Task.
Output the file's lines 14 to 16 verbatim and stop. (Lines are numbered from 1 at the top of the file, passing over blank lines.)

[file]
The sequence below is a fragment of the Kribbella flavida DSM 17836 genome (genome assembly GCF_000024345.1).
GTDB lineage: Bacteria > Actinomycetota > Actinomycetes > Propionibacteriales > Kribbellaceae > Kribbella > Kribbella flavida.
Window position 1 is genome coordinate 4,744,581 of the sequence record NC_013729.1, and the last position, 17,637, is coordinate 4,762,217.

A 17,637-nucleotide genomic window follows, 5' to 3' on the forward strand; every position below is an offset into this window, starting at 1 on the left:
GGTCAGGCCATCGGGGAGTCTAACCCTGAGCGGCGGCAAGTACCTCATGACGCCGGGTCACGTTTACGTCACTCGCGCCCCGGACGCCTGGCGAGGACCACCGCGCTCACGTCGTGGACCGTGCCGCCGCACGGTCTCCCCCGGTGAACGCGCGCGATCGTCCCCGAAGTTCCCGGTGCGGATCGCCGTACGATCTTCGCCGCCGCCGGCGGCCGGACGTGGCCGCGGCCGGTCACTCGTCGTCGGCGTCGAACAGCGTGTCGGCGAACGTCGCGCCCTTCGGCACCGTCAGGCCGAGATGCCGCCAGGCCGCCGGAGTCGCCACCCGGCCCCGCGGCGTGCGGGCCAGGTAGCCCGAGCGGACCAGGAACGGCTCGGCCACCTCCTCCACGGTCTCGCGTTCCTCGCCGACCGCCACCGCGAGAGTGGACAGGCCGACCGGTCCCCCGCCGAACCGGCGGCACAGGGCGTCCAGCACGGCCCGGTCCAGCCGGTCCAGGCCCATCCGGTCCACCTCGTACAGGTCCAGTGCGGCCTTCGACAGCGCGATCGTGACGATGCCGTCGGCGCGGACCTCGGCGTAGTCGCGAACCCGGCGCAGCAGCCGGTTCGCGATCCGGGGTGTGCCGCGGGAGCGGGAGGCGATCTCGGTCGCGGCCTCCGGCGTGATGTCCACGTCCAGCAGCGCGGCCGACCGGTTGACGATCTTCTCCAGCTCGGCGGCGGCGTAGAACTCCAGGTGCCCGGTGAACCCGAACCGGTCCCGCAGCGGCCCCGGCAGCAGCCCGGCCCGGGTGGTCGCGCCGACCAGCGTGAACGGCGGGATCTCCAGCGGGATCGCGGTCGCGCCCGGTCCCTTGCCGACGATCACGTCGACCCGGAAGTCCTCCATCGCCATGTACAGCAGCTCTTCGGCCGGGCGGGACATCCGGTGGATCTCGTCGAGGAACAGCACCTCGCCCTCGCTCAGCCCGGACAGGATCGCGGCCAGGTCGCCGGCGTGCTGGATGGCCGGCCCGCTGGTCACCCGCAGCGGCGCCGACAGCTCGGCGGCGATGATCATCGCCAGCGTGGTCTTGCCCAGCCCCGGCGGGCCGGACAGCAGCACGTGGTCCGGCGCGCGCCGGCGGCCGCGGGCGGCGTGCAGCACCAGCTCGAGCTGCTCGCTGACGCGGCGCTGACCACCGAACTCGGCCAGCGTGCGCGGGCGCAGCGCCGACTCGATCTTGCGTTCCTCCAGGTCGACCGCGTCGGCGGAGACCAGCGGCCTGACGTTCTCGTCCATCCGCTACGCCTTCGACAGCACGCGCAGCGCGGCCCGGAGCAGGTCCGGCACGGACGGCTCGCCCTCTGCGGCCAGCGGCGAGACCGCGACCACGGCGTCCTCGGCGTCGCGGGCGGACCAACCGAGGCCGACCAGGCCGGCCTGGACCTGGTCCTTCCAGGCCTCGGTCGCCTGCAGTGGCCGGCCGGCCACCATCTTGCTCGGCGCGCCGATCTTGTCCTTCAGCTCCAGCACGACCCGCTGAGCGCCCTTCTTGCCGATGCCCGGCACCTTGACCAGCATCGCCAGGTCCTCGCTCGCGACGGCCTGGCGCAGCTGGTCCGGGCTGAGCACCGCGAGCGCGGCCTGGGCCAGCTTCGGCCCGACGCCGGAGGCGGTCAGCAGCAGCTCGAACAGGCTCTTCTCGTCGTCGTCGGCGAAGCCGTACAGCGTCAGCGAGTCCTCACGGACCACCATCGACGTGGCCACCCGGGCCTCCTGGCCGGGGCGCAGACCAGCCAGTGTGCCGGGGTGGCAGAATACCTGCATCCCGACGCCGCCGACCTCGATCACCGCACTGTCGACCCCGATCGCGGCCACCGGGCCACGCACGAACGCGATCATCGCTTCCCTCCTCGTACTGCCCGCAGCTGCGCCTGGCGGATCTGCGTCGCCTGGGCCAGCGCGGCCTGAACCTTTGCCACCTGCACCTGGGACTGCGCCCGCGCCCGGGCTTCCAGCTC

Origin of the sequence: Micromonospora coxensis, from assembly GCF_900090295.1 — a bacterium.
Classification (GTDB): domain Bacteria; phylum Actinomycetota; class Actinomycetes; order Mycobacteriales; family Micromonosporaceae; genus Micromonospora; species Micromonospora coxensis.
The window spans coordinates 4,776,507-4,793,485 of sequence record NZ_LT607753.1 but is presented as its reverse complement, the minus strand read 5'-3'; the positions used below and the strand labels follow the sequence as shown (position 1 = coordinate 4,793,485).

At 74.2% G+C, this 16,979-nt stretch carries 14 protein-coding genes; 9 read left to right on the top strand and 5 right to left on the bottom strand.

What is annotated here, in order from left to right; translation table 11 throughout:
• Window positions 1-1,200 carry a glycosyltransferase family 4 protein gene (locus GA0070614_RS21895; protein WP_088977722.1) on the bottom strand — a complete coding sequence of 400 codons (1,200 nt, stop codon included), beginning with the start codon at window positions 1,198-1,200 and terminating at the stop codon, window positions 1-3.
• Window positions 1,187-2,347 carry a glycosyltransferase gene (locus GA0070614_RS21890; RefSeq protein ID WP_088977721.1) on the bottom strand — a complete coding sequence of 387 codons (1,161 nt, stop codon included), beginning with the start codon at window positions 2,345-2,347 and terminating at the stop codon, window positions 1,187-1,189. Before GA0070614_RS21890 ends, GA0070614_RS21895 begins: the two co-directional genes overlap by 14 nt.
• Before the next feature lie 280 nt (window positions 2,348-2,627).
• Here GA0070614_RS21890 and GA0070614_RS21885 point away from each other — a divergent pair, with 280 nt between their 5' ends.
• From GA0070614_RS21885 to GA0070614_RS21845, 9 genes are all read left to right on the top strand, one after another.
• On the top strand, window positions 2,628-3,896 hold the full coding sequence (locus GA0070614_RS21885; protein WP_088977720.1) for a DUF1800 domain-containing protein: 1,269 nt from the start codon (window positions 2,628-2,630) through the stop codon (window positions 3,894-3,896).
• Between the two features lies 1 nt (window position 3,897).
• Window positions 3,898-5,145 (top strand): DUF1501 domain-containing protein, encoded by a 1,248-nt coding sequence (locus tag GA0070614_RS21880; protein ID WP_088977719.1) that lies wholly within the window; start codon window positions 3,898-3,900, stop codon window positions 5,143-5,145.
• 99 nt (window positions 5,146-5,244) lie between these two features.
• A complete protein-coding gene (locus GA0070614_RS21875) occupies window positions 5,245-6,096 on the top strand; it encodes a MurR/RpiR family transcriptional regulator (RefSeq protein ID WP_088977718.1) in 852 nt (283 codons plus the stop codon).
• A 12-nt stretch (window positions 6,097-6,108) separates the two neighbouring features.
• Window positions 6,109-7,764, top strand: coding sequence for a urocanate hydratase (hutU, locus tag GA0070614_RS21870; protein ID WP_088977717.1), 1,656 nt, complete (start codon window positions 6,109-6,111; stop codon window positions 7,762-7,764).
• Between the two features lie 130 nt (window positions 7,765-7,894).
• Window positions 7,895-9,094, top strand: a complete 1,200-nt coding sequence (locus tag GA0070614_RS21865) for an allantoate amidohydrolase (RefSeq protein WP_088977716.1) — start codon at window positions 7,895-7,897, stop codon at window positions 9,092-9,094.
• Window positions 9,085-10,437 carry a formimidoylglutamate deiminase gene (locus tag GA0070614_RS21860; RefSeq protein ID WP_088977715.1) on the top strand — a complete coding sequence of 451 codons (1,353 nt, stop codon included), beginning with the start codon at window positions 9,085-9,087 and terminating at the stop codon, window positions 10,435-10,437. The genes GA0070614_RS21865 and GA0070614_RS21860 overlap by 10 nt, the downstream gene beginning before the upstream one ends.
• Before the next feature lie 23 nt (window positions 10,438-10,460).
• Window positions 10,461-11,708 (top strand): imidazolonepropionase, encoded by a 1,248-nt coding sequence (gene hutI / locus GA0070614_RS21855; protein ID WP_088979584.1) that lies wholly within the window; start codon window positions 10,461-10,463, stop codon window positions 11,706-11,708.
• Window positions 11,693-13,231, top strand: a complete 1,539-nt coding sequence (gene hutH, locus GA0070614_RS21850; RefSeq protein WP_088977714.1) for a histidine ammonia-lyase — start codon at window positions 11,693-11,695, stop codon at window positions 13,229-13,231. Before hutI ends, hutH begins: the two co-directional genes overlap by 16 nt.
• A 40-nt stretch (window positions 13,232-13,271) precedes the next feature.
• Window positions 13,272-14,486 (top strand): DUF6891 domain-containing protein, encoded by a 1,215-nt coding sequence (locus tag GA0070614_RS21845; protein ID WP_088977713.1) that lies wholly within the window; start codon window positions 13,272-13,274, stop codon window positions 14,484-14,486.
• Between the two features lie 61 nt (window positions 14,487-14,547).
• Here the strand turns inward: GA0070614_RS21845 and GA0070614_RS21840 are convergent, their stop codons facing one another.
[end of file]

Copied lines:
• Here GA0070614_RS21890 and GA0070614_RS21885 point away from each other — a divergent pair, with 280 nt between their 5' ends.
• From GA0070614_RS21885 to GA0070614_RS21845, 9 genes are all read left to right on the top strand, one after another.
• On the top strand, window positions 2,628-3,896 hold the full coding sequence (locus GA0070614_RS21885; protein WP_088977720.1) for a DUF1800 domain-containing protein: 1,269 nt from the start codon (window positions 2,628-2,630) through the stop codon (window positions 3,894-3,896).